9. dNorrisM points out: “here is a minor typo, Curmudgeon …”

    Good catch! All fixed now. Thanks.

  10. So from now on, employers need to screen all perspective employees to make sure that they do not harbor such delusional beliefs. If you hire a brain-dead born-again, christian, you could get sued.

  11. “The DI’s latest complaint…”
    Despite their trying to portray this as some sort of constitutional rights case, I think to the average newsperson it looks like just another disgruntled employee upset about being demoted. Now if Coppedge goes in and starts shooting up JPL, that would be newsworthy for a couple of days.

  12. “That depends on one’s point of view. Some would say they’re keeping up with Tooth Fairy research.”

    IMO it’s important to keep the lack of scientific research, within the ID framework of ideas, front and center whenever there’s discussion of The Controversy.

    We might hear: “sure, there’s scientific research supporting ID.” Sorry, but that’s not scientific research WITHIN the ID paradigm. Rather, more often than not, it’s pubjacking legitimate scientific research for the purpose of drawing illegitimate conclusions.

    We might hear, “there’s no such research because the evil Darwinists won’t give us the grant money.” OK then, let’s see the grant requests that were refused, and I expect to see dozens if not hundreds of such requests. Oh, there are no such grant requests? Sa-prize, sa-prize!

    We might hear, “there are no such grant requests because there’s no point. We know that the Darwinists won’t give us the money.” This is not very scientific. After all, real scientists test their ideas, and that would include testing the idea that the grants won’t be approved.

    Or perhaps, instead of spending their money on lobbying, lawyering, public relations, and so forth, ID proponents might choose to spend that money on real scientific research.

    Nah, I don’t think so.

  13. Mitchell says:

    So from now on, employers need to screen all perspective employees …

    Even that may be unconstitutional discriminationi if the Discoveroids have their way.

    I was thinking of posting this picture, but that might violate someone’s copyright. Anyway, if Coppedge wins, the guy in the picture will have the right to parade around his workplace lecturing everyone about … well, whatever.

  14. rubble says:

    IMO it’s important to keep the lack of scientific research, within the ID framework of ideas, front and center whenever there’s discussion of The Controversy.

    True. I do that from time to time. Stick around, you’ll see.

  15. Today the DI is all weepy and upset that the “mainstream media” hasn’t picked up on the groundbreaking, heartbreaking, windbreaking Coppedge case.

    However, just THREE days ago on April 19, Robbie Crowther his own self was crowing to the treetops that the “mainstream media” had picked up on the story and this was “only the beginning.”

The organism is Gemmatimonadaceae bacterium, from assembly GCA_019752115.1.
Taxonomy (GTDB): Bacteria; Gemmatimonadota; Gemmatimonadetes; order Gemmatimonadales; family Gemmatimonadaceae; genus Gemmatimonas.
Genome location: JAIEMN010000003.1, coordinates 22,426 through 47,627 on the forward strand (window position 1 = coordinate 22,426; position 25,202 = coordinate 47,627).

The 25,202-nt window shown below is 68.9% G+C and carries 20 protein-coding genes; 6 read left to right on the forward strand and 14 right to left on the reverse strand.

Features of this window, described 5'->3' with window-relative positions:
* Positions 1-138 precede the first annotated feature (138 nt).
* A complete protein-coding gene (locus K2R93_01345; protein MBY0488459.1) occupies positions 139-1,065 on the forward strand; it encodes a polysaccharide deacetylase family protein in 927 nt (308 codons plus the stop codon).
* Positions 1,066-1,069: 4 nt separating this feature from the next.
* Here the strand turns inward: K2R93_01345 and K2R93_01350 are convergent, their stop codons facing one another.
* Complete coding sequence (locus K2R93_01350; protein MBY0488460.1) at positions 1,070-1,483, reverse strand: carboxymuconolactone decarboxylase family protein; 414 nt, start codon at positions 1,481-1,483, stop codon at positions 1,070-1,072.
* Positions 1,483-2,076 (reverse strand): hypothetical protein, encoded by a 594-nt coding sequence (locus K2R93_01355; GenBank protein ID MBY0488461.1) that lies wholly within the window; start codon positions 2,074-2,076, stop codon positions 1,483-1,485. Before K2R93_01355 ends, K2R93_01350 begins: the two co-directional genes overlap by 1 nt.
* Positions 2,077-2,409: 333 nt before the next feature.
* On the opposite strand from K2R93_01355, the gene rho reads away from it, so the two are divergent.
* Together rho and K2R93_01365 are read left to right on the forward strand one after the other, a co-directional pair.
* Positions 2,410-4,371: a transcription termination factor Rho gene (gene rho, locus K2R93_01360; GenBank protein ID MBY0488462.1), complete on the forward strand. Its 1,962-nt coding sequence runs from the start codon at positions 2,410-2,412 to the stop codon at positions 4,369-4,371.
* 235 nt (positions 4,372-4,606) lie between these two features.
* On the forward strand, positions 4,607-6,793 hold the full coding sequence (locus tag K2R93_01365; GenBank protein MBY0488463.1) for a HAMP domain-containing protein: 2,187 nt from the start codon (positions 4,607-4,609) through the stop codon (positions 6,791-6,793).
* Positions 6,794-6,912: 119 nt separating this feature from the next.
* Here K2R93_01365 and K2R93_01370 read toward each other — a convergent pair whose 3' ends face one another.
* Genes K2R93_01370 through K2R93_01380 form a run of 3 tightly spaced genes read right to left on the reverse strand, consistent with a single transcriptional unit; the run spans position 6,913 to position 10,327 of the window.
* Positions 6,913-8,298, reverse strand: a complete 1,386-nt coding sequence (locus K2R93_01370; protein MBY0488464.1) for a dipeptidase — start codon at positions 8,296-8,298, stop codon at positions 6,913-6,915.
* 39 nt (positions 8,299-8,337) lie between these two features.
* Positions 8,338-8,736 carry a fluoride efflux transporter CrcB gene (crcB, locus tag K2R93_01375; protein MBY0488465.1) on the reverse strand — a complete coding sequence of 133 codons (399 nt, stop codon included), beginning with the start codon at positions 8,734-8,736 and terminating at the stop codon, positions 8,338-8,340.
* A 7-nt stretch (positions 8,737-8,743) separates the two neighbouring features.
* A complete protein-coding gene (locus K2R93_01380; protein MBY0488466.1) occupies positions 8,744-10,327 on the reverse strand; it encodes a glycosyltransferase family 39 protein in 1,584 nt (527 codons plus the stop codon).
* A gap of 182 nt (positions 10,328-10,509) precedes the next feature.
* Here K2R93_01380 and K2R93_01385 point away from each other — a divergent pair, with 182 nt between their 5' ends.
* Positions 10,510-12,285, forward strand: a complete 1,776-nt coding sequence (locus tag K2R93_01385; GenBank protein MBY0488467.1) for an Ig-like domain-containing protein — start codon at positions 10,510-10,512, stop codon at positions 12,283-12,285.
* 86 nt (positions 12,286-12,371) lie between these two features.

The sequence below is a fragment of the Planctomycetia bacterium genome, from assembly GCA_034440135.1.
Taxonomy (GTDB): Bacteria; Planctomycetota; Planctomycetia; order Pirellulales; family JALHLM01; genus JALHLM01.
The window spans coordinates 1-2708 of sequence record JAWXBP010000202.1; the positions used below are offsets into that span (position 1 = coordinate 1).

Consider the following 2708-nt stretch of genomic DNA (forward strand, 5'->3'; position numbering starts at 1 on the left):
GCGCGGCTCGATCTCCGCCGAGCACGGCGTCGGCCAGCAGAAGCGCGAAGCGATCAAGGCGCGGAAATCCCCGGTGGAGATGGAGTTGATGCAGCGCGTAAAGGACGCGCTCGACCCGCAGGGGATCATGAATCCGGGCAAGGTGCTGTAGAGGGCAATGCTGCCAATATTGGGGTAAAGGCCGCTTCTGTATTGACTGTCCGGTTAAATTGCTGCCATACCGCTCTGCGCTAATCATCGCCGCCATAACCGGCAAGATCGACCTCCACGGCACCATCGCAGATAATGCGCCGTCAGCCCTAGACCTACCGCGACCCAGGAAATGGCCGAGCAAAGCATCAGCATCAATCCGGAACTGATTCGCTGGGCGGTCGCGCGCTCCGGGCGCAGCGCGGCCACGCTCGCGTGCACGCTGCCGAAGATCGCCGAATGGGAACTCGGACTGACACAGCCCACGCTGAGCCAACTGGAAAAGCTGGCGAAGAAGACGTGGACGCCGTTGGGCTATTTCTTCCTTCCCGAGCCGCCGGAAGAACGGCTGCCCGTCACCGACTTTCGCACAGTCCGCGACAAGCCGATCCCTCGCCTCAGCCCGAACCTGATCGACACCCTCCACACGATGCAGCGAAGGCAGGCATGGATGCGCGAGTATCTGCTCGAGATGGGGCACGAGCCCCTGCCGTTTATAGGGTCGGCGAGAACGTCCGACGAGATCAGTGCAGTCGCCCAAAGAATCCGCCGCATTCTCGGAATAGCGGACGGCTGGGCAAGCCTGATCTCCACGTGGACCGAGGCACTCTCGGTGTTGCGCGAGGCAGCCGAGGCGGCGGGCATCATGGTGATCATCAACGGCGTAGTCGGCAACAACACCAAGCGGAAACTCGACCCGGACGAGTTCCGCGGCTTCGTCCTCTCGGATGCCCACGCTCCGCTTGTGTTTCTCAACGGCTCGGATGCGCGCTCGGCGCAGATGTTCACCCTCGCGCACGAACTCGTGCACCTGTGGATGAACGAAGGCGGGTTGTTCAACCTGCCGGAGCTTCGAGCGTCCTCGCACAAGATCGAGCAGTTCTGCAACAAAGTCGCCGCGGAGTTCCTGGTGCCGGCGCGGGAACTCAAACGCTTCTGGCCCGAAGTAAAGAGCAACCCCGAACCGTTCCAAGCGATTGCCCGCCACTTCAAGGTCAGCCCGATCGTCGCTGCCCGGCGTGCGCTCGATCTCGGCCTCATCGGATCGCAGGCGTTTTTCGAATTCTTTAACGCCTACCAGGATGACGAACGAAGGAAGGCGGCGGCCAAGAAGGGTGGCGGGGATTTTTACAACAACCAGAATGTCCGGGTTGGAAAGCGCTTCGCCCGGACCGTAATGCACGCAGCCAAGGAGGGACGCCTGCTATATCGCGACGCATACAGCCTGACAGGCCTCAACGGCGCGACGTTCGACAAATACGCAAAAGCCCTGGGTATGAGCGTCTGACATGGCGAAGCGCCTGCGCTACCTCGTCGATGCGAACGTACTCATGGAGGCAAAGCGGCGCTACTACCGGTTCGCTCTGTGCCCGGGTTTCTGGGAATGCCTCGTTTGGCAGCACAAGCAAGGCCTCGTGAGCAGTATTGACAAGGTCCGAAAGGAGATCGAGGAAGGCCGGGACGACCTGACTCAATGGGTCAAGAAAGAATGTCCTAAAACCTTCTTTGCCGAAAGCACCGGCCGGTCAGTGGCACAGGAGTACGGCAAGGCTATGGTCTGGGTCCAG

Yeah, Bobbie, beginning of the end. A Google News search shows that 7 out of 9 reports are from the DI “news” website or DI press releases simply republished.

    Hey, Bobster, newsflash! Maybe the “mainstream media” hasn’t picked up on your manufactroversy because you have no credibility. Srsly, Bobbie, not even the World Nut Daily is carrying the story. That must sting.

  16. Alan B. says:

    The DI’s latest complaint is that the mainstream media are not picking up on this obviously newsworthy story.

    Yeah, that’s Klinghoffer’s article. I was pondering whether I should write about it. It’s not much, however.

  17. Doc Bill says:

    Srsly, Bobbie, not even the World Nut Daily is carrying the story. That must sting.

    They published the Discoveroid press release. I mentioned that, very briefly, in one of my posts. WND is a reliable fellow traveler.

  18. More importantly, our friends at Little Green Footballs have a link to this post. That’ll get more attention than all the Discoveroid press releases.

  19. It’s interesting to read the completely distorted image of Coppedge that I read in these comments. Although I haven’t communicated with him in years, I used to work with him in his pre-JPL days. He was extremely bright and extremely dependable. I see also that nobody has mentioned that he got into trouble not for urging everyone to accept intelligent design, but for loaning DVDs to people who asked for them. My understanding is that his first formal warning about loaning DVDs came at the very same meeting at which he was demoted. That’s sort of like the state saying, “The policeman wrote you a warning ticket, so we’re going to take away your driver’s license.”

    Can you imagine him being demoted if the content of the DVDs had been football games or old Seinfeld episodes or Stephen Hawking lectures or interviews with the Dalai Lama or even astrology charts?

    The anger I see in this comment thread seems too great to stem merely from intellectual disagreement on a scientific theory. The Bible says “everyone who does wicked things hates the light and does not come to the light, so his works won’t be exposed.”